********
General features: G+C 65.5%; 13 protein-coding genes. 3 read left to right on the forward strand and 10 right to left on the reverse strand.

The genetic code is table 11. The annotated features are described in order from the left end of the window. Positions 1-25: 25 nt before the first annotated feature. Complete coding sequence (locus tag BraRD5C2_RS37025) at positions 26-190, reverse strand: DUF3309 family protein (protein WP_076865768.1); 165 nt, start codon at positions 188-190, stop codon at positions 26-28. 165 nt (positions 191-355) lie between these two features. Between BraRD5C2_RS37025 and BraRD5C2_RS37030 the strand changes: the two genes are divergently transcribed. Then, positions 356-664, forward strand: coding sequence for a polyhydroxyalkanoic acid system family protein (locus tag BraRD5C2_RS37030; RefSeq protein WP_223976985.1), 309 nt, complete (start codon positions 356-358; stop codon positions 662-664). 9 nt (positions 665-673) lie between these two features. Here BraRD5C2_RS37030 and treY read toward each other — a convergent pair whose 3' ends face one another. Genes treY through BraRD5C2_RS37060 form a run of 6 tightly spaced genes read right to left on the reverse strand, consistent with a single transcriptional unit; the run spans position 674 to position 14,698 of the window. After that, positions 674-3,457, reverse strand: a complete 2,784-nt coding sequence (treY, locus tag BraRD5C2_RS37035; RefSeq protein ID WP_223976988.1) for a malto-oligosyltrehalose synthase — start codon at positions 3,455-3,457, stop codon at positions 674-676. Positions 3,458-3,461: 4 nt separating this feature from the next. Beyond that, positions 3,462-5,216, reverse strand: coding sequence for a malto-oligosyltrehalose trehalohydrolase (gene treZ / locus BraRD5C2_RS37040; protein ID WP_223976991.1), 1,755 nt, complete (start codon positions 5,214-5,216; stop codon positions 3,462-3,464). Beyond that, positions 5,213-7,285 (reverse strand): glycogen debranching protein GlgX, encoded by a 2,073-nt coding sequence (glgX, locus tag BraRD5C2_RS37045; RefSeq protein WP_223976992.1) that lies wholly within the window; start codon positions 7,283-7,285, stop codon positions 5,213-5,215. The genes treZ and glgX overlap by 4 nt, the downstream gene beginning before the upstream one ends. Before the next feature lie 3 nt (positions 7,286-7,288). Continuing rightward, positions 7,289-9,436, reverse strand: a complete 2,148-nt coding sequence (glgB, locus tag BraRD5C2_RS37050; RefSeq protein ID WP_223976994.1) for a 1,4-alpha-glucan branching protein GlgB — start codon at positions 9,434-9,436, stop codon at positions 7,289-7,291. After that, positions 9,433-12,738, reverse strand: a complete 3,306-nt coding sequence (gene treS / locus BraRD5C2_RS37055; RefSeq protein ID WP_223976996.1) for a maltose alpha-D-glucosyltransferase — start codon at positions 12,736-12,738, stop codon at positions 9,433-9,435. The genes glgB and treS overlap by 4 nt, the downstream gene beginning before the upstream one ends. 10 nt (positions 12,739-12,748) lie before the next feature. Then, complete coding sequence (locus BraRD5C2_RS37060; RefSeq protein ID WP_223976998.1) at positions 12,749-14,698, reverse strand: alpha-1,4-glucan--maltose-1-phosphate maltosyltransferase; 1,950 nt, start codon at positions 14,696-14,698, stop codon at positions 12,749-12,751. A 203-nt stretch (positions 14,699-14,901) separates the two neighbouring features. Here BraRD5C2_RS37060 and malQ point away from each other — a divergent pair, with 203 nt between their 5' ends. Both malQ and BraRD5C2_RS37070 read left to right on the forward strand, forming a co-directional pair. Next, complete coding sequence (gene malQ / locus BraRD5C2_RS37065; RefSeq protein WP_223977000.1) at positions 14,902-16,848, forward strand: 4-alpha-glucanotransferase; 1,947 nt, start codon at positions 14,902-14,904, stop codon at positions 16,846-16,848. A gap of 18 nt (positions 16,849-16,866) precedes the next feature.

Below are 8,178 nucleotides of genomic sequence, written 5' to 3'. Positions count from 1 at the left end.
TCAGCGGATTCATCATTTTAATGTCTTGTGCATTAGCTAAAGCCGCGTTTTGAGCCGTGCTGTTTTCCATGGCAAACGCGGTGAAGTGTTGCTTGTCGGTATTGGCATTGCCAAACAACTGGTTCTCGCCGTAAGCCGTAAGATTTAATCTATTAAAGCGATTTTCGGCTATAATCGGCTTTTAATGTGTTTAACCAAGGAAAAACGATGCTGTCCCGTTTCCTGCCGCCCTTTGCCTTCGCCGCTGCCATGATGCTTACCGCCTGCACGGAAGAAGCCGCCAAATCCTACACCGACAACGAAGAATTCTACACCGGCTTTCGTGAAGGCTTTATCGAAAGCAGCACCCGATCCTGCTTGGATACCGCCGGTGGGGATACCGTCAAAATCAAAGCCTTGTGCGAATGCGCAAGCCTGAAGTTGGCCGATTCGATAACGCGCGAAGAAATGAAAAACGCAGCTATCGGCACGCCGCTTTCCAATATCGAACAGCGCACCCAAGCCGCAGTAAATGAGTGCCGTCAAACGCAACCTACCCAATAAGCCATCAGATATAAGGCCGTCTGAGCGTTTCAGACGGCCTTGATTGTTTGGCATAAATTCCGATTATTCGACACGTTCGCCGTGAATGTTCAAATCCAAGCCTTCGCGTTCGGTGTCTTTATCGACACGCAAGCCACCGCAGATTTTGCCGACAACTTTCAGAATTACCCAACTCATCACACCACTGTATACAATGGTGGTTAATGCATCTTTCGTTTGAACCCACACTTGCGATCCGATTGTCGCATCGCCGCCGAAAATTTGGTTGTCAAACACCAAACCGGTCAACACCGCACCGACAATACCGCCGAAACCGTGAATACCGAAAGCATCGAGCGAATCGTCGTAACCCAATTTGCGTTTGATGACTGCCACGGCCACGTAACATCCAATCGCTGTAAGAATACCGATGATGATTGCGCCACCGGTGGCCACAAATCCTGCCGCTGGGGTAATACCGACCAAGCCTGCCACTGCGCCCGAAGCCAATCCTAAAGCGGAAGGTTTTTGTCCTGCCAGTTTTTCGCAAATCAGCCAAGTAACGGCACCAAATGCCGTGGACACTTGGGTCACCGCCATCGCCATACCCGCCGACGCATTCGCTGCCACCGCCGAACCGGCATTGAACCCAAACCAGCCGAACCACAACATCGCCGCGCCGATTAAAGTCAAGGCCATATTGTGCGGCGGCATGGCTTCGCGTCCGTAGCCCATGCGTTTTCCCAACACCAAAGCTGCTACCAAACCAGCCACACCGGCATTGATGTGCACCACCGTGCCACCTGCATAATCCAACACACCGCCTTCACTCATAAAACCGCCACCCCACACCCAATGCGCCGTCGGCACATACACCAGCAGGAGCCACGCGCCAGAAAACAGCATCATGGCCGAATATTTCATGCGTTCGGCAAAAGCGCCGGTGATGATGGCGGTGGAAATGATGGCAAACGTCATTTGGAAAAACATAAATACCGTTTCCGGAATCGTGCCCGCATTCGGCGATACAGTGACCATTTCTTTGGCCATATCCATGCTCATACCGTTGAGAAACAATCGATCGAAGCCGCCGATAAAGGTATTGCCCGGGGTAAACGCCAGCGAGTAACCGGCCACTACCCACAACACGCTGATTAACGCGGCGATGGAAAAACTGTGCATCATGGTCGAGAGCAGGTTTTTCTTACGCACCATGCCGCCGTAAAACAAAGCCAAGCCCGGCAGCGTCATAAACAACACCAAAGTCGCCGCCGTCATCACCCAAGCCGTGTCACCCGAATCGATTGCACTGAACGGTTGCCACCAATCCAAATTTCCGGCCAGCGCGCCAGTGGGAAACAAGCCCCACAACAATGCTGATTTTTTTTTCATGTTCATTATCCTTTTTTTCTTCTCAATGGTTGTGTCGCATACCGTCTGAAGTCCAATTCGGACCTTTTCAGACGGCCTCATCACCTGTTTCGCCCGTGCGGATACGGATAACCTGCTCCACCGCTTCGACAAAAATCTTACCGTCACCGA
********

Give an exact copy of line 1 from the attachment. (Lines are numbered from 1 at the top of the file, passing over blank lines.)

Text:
General features: G+C 65.5%; 13 protein-coding genes. 3 read left to right on the forward strand and 10 right to left on the reverse strand.